Linear global temperature projections portrayed by the IPCC for 2100 to 2300 are examined in perspective of the history of the atmosphere-ocean system during the last 800,000 years. Previous interglacial periods display sharp transient cooling (stadials) events in the wake of peak temperatures, consequent on the flow of cold ice melt water from the major ice sheets into the oceans.
Such cooling is evident from weakening of the Atlantic Meridional Ocean Current (AMOC) and large pool of cold ice melt water south and east of Greenland, with major consequences for future climate trajectories. While sharp cooling occurs in the north Atlantic and Antarctic fringe oceans, advanced warming continues in intermediate land masses and in the tropics, leading to temperature polarities and consequent storminess.
Concomitantly, a weakened jet stream separating the warming Arctic is becoming undulated, allowing penetration of cold fronts southward and warm air masses northward. Global adaptation measures need to take these projections into account. At the present stage the most important strategy to avert such consequences would be investment in CO2 down-draw measures and the channeling water from flooded to desiccated regions, such as from northern Australia to the Murray-Darling basins.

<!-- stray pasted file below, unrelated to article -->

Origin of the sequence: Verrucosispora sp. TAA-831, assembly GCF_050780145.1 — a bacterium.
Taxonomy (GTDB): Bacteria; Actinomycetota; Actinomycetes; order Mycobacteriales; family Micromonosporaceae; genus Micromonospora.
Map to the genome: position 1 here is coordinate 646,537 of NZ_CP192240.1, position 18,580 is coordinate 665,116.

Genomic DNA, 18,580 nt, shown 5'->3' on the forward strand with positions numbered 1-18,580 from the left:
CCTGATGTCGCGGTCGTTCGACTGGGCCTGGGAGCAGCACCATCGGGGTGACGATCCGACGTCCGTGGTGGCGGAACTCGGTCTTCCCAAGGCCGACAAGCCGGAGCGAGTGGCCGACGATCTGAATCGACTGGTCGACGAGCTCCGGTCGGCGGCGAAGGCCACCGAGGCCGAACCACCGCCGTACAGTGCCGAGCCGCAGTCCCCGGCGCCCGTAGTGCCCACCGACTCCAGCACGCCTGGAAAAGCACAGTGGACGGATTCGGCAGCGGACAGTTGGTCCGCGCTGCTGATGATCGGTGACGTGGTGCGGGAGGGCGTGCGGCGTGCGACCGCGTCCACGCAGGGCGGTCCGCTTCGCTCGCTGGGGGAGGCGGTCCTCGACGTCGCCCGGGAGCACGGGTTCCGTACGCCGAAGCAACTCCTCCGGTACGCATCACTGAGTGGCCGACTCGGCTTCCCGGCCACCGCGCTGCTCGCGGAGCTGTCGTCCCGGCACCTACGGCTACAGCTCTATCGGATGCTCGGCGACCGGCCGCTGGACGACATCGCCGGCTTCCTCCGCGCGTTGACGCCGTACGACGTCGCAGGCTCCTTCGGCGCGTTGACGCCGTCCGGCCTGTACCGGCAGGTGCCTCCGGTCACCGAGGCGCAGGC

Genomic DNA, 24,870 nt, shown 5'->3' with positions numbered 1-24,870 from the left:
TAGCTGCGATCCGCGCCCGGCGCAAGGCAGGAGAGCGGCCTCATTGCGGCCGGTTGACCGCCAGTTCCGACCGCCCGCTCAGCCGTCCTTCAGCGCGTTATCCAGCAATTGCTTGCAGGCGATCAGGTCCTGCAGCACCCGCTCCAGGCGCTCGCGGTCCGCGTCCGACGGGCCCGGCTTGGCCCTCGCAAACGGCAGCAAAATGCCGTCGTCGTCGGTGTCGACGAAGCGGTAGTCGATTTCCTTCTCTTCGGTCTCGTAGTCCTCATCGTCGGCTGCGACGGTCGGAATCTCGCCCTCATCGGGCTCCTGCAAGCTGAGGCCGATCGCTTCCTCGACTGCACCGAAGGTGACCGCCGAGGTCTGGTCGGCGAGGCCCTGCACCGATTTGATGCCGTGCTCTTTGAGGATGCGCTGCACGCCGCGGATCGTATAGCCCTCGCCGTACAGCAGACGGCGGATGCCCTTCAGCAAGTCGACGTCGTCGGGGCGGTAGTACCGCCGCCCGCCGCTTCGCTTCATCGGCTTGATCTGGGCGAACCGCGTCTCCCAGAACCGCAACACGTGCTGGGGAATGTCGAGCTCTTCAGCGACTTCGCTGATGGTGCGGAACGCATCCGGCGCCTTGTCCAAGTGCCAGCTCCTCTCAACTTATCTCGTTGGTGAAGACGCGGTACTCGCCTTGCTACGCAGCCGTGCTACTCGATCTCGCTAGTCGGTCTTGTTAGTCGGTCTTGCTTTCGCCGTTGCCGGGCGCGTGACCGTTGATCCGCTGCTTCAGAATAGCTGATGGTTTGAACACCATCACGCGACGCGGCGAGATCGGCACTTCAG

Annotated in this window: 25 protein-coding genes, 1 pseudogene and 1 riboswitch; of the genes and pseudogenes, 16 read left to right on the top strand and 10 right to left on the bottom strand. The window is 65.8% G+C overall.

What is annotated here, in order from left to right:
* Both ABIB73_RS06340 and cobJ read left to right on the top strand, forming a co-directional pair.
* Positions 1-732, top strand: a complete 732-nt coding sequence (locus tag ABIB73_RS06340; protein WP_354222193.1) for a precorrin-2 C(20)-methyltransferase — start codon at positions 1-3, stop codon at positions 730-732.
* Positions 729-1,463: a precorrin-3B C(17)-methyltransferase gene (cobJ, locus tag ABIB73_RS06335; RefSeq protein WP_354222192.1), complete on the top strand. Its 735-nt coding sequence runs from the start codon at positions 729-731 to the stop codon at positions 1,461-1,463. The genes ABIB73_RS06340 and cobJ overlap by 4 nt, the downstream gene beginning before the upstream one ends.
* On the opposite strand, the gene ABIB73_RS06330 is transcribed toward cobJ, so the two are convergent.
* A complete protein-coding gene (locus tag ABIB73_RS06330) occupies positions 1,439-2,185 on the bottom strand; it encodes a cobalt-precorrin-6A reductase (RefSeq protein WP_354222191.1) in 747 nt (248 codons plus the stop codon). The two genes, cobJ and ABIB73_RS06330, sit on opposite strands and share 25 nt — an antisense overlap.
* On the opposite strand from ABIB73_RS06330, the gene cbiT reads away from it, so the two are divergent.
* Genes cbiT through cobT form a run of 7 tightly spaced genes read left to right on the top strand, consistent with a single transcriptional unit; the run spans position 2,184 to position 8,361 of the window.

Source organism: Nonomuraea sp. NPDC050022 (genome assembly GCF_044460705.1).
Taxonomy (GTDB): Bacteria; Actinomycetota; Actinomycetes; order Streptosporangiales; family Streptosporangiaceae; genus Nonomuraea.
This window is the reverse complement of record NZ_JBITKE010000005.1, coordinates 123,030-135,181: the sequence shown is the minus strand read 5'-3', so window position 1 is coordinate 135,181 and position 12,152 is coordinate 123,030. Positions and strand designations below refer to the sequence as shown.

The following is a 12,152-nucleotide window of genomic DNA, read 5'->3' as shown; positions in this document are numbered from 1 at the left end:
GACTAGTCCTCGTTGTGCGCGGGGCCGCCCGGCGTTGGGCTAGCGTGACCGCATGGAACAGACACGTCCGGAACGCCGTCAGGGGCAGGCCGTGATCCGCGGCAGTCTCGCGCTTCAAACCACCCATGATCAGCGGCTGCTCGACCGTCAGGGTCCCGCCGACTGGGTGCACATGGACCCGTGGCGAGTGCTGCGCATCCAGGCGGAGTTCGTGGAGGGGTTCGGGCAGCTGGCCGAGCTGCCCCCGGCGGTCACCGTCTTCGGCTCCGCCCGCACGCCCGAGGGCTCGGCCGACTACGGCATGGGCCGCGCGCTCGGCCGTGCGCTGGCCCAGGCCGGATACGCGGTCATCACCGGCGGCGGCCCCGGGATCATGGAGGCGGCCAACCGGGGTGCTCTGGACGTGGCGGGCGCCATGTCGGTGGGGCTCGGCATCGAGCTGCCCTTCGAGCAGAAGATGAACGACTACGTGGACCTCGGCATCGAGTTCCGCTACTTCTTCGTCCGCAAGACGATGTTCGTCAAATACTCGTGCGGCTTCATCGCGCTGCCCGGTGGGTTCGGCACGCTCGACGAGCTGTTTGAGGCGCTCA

Dr Andrew Glikson, an Earth and paleo-climate scientist, graduated at the University of Western Australia. He has conducted geological surveys of the oldest geological formations in Australia, South Africa, India and Canada, studied large asteroid impacts, including effects on the atmosphere and the oceans, the effects of fire on human evolution and the mass extinction of species.